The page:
Traces of E. coli bacteria were found in the drinking water at the Erin Hills Golf Course during the U.S. Open Championship on Thursday.
So far there hasn’t been any word of people who may have fallen ill because of contamination at the tournament, which is being held this year in Erin, Wisconsin. It’s believed that the water in one hydration station at the course was affected, and those who may be at risk were told to see a doctor.
The U.S. Open started Monday with practice rounds, and tournament play started Thursday. It’s the first time a major tournament has been played at the course, which opened in 2006.
Here’s what you need to know:
1. The Discovery Was Made Around Hole 12
According to a press release issued by The Washington Ozaukee Public Health Department, the bacteria was found near hole No. 12 at the golf tournament at Erin Hills.
The station was shut off in the morning after the discovery was made by the health department, but there is fear that some visitors to the tournament between Tuesday afternoon until Thursday morning may have consumed the water.
The news release said that there is no evidence that any other hydration stations at the course were at risk, and organizers are moving forward using an abundance of caution.
2. Free Water Bottles Will Be Given out for the Rest of the Tournament
Complimentary water bottles will be given out to those in attendance at the U.S. Open starting Friday and lasting through the rest of the tournament, the USGA said in a statement.
The Washington Ozaukee Public Health Department notified the USGA that it identified evidence of E. coli bacteria from a sample from one hydration station near the 12th hole at Erin Hills golf course, site of the U.S. Open Championship. The water line to the hydration station was disconnected immediately, and bottled water was provided to guests while we waited for the preliminary results to be confirmed by the Public Health Department.
The safety and security of our guests is of paramount importance to the USGA. Out of an abundance of caution, we will offer all guests complimentary bottled water at all four hydration stations throughout the duration of the championship.
The water will be provided at all hydration stations at the event.
3. A Blimp Crashed at the Course Earlier in the Day
The discovery of E. coli came the same day that a PenFed Credit Union blimp flying over the course lit on fire and crashed slowly to the ground.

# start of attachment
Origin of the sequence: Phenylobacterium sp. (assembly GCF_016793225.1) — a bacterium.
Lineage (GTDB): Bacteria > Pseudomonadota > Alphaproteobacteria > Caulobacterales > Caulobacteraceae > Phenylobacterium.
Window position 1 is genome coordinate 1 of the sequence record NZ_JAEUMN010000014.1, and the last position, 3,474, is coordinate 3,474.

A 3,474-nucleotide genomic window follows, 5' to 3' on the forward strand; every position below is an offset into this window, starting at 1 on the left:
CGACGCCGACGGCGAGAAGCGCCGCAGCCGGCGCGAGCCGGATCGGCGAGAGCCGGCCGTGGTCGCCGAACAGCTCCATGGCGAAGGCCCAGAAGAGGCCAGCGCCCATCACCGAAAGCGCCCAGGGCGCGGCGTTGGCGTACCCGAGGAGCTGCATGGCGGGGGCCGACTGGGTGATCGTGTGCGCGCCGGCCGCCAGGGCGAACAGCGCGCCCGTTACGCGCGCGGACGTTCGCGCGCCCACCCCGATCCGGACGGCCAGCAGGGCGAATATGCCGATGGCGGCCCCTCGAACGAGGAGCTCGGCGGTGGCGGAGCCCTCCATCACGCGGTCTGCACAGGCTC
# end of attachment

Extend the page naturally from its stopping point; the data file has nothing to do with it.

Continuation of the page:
According to the Milwaukee Journal Sentinel, “one person — presumably the pilot” was flown to a medical center via Flight for Life for “serious” injuries, including burns. He has been identified as Trevor Thompson.
The blimp fell down from the sky around 11:15 a.m. close to Highways 83 and 167, about one mile away from the course.
The aircraft was hovering at about 1,000 feet before high winds forced Thompson to land, the Journal Sentinel reported. As he tried to land, Thompson said that he could hear panels ripping off of the balloon, so he decided to turn the engines off. He was the only occupant in the blimp.
Initial witness accounts said they saw Thompson bail out of the blimp and parachute to the ground, but a spokesman for AirSign, the company that operated the aircraft, told the Journal Sentinel that he remained inside as it fell to the ground.
4. The Contamination May Have Started After Heavy Rain
Officials say they believe that the bacteria leaked into the water system after steady rainfalls earlier in the week at the golf course.
E. coli and other forms of bacteria can often be found in soil and can enter through cracks in underground water pipes. Those people who think they may have consumed the contaminated water or experienced any symptoms were urged to go to the doctor and call (262) 335-4462 with any questions.
5. E. Coli Sickness Can Lead to Kidney Failure & Even Death
Some types of E. coli bacteria can cause severe sickness and even death in some cases.
According to the Centers for Disease Control and Prevention, children under 5-years old and the elderly are the most at risk from the bacteria. It can cause vomiting, diarrhea and kidney failure. One in about about every 50 people can die from E. coli if not treated appropriately.
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